And to make things worse, while manufacturers are required to list all their inactive ingredients, no such law exists for the pharmaceutical industry. To avoid these fillers, find a company that’s transparent with everything that’s in their products.

5. Has it be tried and tested?

As with any drug or supplement that you are about to consume, it’s a good idea to ask what research has been done with the product and if it’s been properly tested. Has the product been tested to make sure its contents on the label are accurate?

A fairly recent study looked at common dietary supplements in the market for the presence of gluten, and found 23.8% of the investigated samples tested positive. This is bad news for anyone with a gluten intolerance, or even worse, Celiac disease, and they may be consuming supplements that are causing inflammation in their body without even knowing.

One of the certifications I look for in supplement companies is the cGMP (Current Good Manufacturing Process) label, which is FDA’s regulations to ensure that products are manufactured to specific requirements, in terms of strength, quality, and purity.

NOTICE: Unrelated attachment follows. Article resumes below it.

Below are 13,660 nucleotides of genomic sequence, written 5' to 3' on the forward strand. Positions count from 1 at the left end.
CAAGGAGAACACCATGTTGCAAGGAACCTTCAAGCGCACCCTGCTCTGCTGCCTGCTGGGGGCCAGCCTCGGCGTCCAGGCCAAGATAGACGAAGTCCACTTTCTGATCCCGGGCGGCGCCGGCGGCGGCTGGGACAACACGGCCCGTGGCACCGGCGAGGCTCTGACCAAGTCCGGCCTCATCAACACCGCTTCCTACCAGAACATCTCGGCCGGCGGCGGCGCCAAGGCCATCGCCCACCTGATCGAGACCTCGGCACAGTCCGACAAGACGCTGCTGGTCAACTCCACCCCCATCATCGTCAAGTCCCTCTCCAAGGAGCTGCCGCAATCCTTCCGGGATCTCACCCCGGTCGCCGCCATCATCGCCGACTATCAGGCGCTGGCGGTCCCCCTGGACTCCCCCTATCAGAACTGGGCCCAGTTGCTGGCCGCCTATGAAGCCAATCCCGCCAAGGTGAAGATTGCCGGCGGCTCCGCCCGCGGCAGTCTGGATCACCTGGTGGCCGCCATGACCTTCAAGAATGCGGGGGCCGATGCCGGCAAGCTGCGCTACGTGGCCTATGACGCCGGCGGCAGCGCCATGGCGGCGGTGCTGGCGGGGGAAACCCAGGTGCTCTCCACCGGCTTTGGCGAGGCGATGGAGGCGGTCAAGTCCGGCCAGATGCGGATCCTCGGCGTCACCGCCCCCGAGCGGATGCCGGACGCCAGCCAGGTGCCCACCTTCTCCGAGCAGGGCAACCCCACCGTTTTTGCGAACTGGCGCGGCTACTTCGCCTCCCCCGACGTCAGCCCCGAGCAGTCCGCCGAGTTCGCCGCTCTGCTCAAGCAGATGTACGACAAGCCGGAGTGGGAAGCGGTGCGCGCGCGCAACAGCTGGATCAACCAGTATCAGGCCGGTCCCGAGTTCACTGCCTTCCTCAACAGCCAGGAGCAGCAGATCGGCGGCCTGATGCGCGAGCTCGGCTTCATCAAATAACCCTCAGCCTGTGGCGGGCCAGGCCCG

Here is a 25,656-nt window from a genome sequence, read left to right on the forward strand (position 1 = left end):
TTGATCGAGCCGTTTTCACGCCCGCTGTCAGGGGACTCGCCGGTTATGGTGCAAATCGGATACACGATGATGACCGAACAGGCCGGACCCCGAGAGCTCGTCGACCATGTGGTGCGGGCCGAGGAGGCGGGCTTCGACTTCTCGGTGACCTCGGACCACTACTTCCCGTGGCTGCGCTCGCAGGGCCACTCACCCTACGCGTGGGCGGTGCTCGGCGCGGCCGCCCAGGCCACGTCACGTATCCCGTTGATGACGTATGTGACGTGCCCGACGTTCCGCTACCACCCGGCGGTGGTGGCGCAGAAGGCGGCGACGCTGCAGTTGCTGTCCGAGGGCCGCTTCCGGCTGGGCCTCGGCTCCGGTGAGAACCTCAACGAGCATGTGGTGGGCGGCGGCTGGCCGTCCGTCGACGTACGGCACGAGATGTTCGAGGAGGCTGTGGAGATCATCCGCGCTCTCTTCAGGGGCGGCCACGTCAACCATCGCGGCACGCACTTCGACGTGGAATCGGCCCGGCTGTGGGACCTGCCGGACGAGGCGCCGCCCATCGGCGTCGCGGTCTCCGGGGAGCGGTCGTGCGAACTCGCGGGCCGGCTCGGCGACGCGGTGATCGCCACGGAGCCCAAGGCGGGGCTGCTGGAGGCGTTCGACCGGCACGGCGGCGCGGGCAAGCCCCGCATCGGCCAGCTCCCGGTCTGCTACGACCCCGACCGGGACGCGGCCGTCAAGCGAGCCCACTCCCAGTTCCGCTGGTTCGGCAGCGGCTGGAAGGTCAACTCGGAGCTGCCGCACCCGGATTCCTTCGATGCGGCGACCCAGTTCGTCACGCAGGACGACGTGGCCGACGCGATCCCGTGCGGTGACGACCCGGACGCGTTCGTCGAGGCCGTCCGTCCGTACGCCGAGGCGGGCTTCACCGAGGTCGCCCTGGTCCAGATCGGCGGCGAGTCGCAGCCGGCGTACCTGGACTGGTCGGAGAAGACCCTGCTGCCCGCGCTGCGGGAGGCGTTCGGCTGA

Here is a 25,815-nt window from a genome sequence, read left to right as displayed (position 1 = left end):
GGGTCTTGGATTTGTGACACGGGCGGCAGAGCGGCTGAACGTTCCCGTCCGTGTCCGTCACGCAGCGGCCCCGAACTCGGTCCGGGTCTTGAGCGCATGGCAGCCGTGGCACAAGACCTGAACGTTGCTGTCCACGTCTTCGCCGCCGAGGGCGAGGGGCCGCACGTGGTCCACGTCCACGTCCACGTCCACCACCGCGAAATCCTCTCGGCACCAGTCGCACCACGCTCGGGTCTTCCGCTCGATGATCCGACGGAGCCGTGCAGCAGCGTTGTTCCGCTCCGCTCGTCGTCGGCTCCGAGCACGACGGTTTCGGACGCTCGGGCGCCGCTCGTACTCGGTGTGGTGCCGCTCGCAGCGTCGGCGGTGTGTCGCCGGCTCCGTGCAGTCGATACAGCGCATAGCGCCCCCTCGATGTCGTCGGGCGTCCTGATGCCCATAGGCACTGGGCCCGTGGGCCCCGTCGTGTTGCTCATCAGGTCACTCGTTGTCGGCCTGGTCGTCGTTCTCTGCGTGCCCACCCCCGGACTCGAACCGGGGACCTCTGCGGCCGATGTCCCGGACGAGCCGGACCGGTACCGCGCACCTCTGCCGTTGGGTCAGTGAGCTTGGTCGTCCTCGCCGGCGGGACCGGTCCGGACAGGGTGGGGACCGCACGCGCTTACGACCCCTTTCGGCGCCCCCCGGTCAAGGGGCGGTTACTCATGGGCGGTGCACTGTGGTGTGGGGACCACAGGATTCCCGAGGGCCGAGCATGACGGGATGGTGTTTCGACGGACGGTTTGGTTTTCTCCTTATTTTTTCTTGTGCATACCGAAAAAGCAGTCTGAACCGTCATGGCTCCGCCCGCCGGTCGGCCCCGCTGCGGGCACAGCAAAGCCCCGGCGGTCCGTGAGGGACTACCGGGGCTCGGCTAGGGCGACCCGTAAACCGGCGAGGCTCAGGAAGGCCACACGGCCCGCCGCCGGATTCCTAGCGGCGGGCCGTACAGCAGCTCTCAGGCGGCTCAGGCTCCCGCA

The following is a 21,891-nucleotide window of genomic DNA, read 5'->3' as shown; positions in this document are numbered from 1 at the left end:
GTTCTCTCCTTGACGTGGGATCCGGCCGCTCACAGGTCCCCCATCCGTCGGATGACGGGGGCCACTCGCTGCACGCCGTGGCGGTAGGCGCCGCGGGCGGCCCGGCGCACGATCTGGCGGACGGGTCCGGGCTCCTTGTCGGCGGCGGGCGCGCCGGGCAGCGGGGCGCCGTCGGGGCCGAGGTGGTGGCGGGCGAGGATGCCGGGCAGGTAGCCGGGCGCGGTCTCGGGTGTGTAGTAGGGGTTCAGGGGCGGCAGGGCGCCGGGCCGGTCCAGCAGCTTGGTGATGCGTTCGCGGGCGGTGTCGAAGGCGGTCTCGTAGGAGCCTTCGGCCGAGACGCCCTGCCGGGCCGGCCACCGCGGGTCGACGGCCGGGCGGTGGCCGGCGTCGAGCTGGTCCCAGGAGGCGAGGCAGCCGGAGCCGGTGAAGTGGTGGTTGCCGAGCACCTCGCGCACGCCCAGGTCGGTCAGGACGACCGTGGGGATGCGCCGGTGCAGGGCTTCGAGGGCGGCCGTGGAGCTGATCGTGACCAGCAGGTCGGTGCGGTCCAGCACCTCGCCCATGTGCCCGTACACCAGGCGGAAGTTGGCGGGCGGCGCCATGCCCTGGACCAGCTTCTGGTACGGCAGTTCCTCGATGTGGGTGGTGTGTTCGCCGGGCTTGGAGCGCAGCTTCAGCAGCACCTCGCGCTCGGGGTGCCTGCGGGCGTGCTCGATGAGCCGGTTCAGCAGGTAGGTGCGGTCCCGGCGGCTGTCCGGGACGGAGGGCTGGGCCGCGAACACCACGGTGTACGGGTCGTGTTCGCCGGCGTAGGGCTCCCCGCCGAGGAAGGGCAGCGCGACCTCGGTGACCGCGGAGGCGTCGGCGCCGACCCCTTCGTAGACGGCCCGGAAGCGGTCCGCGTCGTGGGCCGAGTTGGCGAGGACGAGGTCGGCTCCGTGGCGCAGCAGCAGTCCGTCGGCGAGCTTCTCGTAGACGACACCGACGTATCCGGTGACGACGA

6. Where is it sold from?

The tides are changing a bit, but I still avoid buying supplements from chain drug stores like CVS, Walgreens, Rite Aid, and even Costco. The products sold in these places are usually poor quality and they are cheaper for a reason. Often, they contain fillers, the ingredients are not well researched or tested, and they are not as effective.

I always recommend smaller companies that you can get to know and ask specific questions to, rather than big conglomerates usually owned by pharmaceutical companies. If their supplements are what they claim to be, you’ll be able to sense their mission and philosophy fairy quickly, and truly see that they want to improve the health of their consumers with quality nutrients.

Some of my favorite companies are:

  • Perfect Supplements –> Save 10% off your entire purchase by using the code GREATGRANDMA10 at checkout!
  • Biotics Research
  • Metagenics
  • Thorne Research
  • Klaire Labs
  • Gaia Herbs
  • Pure Encapsulations